United States



Rebecca Ward was born in Waco, Texas, in 1984. She received her BA in Fine Arts at the University of Texas in 2006 and her MFA in Fine Arts from the School of Visual Arts in New York, in 2012. 

In 2013, she received a fellowship for a residency at the Alighiero Boetti atelier in Italy and in 2017, she had a solo exhibition at the FLAG Art Foundation in New York. She lives and works in Brooklyn and exhibits internationally on a regular basis.

About the artworks

Influenced by the Arte Povera movement, Rebecca Ward’s work is about the construction or deconstruction of an object and its relationship to a surrounding architecture. She started her exploration of material, processes and space with impressive large-scale installations made principally from duct tape. These tape installations evolved into full coloured large-scale exhibitions, which became her trademark. During her post-graduate studies, her work shifted towards less expressive paintings and sculptures in which she presented the "line" on canvas using domestic materials typically associated with women and domesticity as expressed according to the canon of a male dominated modernity. It is worth noting that the artist’s own statement is a scan of Roland Barthes essay “Soap-powders and Detergents”. This is a text published in Barthes’s famous collection of essays titled Mythologies, which looks at the tendency of social value systems to create modern myths.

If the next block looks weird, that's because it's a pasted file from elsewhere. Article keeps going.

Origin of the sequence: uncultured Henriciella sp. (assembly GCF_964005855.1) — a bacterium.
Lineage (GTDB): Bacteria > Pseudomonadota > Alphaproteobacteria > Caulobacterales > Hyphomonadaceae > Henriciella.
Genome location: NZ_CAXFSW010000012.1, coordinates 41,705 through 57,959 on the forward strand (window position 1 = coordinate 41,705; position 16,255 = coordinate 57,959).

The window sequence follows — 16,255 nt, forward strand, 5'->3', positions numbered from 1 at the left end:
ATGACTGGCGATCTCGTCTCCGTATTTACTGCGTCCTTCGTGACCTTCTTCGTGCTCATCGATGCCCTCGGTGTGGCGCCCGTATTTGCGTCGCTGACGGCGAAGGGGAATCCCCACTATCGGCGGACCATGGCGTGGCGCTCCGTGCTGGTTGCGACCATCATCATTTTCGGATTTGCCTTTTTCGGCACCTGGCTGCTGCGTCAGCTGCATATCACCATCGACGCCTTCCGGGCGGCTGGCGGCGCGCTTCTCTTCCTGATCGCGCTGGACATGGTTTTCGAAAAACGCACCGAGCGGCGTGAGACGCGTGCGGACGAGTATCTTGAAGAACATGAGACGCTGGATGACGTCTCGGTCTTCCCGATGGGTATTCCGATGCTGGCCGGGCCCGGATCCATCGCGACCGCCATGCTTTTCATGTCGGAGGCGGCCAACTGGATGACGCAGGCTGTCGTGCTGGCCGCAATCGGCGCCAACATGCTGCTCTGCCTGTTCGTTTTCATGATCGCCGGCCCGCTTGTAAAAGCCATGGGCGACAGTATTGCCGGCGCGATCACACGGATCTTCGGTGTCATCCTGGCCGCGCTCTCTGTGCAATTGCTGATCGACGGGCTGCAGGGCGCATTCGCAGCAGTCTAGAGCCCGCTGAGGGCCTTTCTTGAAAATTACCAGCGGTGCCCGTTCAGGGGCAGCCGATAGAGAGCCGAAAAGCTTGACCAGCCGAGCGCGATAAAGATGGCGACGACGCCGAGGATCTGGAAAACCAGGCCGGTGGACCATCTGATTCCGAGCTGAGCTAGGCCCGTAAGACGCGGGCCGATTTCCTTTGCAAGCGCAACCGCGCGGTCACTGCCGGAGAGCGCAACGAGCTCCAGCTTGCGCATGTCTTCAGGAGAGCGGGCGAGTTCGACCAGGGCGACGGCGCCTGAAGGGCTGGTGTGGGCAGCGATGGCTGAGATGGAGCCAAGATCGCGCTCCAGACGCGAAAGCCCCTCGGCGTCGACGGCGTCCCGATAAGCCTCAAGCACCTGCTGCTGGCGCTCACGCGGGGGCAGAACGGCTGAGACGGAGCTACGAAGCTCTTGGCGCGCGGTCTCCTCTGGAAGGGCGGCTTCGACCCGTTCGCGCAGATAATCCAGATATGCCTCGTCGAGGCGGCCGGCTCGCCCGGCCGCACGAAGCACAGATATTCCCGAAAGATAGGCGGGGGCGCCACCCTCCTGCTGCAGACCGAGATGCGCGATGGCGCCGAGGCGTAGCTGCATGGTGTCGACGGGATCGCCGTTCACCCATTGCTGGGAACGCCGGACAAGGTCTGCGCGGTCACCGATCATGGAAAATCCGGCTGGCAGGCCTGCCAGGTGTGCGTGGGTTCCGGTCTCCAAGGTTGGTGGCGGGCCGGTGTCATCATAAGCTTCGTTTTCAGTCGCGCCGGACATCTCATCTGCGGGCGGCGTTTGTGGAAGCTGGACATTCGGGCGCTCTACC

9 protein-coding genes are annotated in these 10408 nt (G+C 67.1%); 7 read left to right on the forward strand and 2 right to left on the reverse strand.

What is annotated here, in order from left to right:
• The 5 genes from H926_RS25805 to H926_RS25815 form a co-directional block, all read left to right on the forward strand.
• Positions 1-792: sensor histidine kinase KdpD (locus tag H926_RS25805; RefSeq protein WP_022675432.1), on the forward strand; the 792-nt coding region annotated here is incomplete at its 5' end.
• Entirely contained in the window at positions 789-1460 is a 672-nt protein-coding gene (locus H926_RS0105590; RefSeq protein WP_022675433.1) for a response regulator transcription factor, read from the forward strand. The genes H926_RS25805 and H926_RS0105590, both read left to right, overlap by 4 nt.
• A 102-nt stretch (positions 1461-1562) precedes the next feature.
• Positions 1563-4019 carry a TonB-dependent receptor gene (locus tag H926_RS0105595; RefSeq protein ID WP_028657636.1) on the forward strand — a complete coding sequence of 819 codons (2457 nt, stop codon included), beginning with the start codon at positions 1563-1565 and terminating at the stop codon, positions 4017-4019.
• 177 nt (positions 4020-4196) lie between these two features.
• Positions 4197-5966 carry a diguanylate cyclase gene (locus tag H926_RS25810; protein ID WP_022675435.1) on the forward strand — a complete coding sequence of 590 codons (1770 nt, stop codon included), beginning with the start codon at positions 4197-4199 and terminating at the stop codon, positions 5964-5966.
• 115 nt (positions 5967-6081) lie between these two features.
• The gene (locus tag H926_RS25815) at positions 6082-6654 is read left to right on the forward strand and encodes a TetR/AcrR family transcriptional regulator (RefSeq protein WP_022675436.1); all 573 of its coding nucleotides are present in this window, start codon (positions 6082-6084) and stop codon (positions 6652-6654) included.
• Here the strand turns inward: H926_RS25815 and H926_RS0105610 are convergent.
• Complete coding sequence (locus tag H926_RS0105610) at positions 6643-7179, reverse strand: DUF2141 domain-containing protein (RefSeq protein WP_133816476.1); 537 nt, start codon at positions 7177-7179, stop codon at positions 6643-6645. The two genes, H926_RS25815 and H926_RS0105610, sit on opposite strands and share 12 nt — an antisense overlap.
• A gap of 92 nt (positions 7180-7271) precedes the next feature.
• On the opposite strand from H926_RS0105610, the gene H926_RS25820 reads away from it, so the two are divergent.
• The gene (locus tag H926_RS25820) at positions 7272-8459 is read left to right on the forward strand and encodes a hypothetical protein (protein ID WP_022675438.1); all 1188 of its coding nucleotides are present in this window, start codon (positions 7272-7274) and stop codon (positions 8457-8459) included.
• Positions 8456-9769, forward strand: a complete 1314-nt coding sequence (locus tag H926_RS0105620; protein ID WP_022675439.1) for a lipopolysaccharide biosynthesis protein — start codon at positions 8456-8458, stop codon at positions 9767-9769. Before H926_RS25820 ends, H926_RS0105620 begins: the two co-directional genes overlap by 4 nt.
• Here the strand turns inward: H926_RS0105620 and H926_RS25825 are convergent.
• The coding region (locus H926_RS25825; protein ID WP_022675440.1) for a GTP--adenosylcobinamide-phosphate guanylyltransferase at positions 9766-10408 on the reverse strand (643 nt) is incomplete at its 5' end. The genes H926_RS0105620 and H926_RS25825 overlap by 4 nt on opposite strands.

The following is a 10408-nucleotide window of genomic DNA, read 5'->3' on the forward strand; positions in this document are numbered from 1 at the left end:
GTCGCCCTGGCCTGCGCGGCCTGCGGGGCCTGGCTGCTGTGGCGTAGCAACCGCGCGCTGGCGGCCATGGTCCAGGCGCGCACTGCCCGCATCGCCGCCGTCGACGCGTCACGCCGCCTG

Ward’s work makes abundant references to that of ground breaking feminist artists Eva Hesse and Agnes Martin, whose limited palette, geometric vocabulary and muted tones evoke delicate transparency.

Bleach, lambskin, silk, batting and spliced wood are some the artist’s preferred mediums. She painstakingly cuts out patches and unravels canvases thread by thread before reassembling the parts of a whole; she reveals frame stretchers in areas within a painting to create new, delicately hand-crafted yet resolutely modernist compositions.

The titles of her works are extremely relevant and personal. They give a resonance to the piece and call it to be understood in a specific mind-set. The tape installations, which she had been creating for more than 10 years, found a new form and life in the recent wood sculptures. The evolution of her work from ephemeral installations, to paintings paying attention to frames and how the image responds to the frame, to shaped canvases and ultimately to wooden sculptures, has been an organic process, over the years.

The artworks

Collection of contemporary art